To understand what new filtration products are emerging in the chemical process industry, you first need to distinguish between disruptive filtration technology and a simple tweak to or minor improvement of an existing product or process.
Disruptive technologies are commonplace. Instant photography, for example, was offered as a replacement for 35-mm film. It later was "disrupted" when digital cameras came along, which require no film at all. Manufacturers of fuel cells are developing disruptive technology to supplant the internal combustion engine. In chemical filtration, a similar step-jump must occur before the technology can be deemed "new and emerging."
This article highlights new or emerging filtration media and discusses their potential impact on some common chemical applications.
DURAPEX PET N2030 PM2.5 filter media (left) vs. 16-ounce-per-square-yard standard needfelt PET
Photo courtesy of Polymer Group Inc.
Cleaning exhaust air
Baghouse filters are used widely in many process industries to clean exhaust air in manufacturing environments. Among the many uses for these filter systems are to remove chemical dust in powder processing, metal fines in foundries, particles from abrasive processing applications and cement dust at cement manufacturing centers.
Woven fabrics from wool and cotton were the first primary filtration media. Later, rayon was used. Then, as synthetic fibers became available after World War II, polyester and nylon woven fabric filter bags captured the market. Needlefelt fabrics disrupted woven fabrics. In certain cases, polytetrafluoroethylene (PTFE) foamed coatings or microporous membranes laminated to needlefelt substrates then replaced needlefelt fabrics.
Each development was an improvement over the incumbent filtration medium and was disruptive to the manufacturers of the previous fabric media.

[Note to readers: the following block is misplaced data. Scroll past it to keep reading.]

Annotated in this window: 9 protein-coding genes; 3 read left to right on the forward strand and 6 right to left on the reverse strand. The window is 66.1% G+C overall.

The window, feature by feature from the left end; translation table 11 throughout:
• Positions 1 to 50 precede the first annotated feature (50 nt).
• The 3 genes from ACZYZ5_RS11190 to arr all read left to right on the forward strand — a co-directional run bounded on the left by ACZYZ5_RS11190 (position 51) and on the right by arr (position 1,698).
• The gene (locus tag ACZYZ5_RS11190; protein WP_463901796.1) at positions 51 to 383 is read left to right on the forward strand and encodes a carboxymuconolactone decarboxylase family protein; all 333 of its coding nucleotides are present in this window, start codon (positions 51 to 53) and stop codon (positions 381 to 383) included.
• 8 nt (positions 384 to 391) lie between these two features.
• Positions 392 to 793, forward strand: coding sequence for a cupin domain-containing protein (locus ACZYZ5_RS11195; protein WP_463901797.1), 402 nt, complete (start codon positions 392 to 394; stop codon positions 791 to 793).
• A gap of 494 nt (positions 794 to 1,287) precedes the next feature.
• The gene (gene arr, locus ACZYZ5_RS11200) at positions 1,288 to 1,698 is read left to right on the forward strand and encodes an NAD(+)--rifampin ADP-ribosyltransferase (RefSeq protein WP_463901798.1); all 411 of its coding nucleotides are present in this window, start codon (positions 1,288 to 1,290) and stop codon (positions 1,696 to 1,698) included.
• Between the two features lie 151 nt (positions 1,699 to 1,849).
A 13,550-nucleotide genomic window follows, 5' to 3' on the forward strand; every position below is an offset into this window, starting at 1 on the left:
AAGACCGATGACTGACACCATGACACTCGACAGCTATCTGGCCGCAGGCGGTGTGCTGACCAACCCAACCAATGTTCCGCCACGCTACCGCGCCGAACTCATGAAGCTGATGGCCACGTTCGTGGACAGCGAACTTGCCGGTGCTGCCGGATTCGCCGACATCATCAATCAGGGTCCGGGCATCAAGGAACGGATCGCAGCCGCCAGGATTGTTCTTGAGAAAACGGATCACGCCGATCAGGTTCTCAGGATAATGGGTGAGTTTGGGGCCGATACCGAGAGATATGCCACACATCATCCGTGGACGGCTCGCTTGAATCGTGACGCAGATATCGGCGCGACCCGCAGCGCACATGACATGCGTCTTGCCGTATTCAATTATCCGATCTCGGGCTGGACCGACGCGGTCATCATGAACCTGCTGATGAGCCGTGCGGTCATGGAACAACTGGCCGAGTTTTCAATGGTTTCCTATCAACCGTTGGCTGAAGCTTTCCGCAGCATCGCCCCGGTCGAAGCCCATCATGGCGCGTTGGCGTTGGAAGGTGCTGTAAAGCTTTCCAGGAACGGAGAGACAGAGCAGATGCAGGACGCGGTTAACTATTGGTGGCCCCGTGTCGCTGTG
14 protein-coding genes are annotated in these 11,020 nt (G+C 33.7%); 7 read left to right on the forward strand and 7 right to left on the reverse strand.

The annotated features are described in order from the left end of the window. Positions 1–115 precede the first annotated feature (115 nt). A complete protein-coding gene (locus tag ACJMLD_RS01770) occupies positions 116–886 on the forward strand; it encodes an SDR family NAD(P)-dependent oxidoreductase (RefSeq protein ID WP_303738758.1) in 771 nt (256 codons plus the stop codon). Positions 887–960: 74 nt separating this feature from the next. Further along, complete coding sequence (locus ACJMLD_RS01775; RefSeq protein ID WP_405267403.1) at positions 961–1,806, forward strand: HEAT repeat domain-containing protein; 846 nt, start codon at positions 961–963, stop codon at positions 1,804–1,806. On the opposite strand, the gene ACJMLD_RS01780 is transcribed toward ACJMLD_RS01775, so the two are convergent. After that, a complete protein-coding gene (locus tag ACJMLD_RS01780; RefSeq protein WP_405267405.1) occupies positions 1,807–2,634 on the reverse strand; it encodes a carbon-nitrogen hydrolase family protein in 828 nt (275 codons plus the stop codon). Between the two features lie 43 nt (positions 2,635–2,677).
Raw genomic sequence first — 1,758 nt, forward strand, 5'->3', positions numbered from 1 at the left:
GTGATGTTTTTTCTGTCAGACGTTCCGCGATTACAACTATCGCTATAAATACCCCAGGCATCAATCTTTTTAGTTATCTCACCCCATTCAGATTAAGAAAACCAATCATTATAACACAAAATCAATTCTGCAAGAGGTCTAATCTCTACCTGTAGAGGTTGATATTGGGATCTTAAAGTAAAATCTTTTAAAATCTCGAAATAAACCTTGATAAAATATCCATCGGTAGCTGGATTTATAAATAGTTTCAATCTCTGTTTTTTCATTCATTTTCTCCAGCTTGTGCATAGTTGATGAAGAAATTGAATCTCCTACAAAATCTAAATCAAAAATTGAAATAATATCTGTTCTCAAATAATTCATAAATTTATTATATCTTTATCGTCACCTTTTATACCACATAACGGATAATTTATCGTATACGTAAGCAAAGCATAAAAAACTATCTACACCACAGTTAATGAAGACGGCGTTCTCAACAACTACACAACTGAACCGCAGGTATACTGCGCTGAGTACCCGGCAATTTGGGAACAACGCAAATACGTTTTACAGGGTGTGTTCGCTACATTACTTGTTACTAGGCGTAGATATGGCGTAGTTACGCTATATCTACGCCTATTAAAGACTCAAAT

PTFE membranes and, to a lesser extent, PTFE and other foams laminated to or coated over needlefelt fabrics have eliminated the inherent problems caused by the large gaping holes in needlefelt fabrics. These membranes and coatings have become a huge success, but at a cost of up to 10 times the price of needlefelt fabrics. In spite of this high cost, membrane customers have been willing to take this route for improved product performance.
Another disruptive technology is now on the horizon. A new kind of nonwoven fabric is emerging that is not from needlefelt fabric or PTFE foam or membranes, but instead from hydroentangled nonwoven fabrics ," Durapex fabrics ," from an entirely new set of suppliers.
Hydroentangled nonwoven fabrics are constructed in a similar fashion to needlefelt fabrics, but with critical differences. Instead of barbed needles, which penetrate the web to entangle the fibers during the manufacture of needlefelt nonwoven fabric, very fine high-pressure water jets are used to produce hydroentangled nonwoven fabrics.